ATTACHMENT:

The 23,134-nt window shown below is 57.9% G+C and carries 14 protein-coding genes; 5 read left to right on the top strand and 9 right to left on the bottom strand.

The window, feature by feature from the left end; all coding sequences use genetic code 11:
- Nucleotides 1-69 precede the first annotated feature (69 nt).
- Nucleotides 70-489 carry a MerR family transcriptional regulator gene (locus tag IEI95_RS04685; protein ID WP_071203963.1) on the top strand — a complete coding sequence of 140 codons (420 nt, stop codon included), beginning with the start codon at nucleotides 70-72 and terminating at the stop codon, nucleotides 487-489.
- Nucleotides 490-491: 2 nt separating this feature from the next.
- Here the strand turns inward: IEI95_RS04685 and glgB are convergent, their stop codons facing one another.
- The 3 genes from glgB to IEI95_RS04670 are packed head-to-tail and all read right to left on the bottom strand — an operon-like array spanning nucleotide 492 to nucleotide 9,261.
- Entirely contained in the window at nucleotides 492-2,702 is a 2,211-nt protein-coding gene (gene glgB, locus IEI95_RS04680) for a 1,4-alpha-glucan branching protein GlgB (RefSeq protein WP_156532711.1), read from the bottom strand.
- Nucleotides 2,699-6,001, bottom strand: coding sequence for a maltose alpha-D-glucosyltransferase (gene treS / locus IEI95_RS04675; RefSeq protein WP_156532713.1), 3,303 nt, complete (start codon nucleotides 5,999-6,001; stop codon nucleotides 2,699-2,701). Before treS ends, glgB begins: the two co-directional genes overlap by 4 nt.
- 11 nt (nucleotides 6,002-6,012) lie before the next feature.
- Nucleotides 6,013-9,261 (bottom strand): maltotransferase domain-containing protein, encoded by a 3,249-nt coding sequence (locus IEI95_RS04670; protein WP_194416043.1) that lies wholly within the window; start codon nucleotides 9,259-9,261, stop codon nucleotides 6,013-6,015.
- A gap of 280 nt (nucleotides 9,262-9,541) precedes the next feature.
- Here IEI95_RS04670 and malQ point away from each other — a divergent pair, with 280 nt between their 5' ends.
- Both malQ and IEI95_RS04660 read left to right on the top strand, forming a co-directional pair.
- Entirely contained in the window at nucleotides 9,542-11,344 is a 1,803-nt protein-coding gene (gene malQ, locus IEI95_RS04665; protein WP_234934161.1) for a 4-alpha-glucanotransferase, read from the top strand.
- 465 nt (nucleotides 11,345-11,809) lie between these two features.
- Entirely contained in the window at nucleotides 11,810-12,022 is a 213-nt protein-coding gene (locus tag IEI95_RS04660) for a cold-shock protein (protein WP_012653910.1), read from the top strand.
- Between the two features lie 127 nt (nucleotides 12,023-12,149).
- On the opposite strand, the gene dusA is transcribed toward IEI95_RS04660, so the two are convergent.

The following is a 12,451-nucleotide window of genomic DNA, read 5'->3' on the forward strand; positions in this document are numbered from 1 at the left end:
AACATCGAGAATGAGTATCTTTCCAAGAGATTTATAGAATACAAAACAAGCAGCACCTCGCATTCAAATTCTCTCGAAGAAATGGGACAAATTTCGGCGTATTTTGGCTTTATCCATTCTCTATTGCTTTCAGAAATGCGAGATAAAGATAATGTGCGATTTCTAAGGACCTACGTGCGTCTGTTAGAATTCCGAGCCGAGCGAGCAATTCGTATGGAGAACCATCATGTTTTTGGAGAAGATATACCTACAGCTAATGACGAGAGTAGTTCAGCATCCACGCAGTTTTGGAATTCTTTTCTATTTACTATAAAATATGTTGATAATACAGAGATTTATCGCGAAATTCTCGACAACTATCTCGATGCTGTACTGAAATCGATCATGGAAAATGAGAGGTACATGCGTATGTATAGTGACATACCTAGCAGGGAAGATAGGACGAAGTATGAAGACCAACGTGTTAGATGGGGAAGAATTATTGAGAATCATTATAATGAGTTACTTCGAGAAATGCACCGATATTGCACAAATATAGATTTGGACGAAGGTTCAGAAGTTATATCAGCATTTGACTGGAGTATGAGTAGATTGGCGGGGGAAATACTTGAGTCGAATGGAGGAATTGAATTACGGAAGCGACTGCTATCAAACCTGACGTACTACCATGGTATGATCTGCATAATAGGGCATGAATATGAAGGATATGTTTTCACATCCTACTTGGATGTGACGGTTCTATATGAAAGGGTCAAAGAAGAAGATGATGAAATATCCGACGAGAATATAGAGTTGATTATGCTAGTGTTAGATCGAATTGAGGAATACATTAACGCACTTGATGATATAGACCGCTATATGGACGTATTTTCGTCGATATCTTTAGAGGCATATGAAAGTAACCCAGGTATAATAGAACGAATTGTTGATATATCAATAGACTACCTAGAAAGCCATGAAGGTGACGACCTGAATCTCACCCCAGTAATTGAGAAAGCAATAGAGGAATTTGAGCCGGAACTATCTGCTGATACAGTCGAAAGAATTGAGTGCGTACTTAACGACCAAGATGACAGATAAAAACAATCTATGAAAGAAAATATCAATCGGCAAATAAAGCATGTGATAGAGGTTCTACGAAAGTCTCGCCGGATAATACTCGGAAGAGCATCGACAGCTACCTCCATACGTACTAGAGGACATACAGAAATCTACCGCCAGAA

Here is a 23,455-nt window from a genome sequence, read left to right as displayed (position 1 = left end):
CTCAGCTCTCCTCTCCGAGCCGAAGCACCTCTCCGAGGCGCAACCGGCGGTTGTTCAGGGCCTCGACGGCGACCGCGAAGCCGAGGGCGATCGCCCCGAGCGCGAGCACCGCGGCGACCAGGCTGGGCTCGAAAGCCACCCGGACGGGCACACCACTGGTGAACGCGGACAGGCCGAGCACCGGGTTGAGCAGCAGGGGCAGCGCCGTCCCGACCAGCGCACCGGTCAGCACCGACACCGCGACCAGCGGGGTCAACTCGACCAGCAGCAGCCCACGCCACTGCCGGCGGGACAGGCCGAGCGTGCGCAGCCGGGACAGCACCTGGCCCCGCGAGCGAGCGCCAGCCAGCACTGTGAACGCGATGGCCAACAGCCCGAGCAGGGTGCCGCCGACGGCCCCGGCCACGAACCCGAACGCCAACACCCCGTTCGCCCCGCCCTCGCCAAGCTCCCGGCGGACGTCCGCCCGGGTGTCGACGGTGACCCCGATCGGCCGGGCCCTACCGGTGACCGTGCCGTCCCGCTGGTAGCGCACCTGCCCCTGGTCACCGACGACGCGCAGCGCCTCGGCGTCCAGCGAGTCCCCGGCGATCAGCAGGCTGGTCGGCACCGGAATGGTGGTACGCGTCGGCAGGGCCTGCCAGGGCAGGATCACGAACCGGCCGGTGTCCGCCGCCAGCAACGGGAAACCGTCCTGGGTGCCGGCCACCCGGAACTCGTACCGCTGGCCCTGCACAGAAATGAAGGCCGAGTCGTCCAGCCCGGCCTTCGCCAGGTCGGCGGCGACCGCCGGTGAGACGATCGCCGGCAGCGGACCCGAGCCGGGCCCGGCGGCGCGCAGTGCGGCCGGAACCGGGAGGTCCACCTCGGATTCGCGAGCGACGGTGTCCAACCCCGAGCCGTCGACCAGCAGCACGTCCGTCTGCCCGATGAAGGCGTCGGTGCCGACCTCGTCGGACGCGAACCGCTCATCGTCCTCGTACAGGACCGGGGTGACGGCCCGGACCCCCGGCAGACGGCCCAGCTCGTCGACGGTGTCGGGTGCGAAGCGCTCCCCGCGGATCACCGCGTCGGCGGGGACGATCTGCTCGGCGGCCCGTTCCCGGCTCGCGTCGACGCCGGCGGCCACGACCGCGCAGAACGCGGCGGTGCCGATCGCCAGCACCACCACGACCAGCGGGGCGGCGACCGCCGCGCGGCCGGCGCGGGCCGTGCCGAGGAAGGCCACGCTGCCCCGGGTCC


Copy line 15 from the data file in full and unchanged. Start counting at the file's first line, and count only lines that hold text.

- Entirely contained in the window at nucleotides 9,542-11,344 is a 1,803-nt protein-coding gene (gene malQ, locus IEI95_RS04665; protein WP_234934161.1) for a 4-alpha-glucanotransferase, read from the top strand.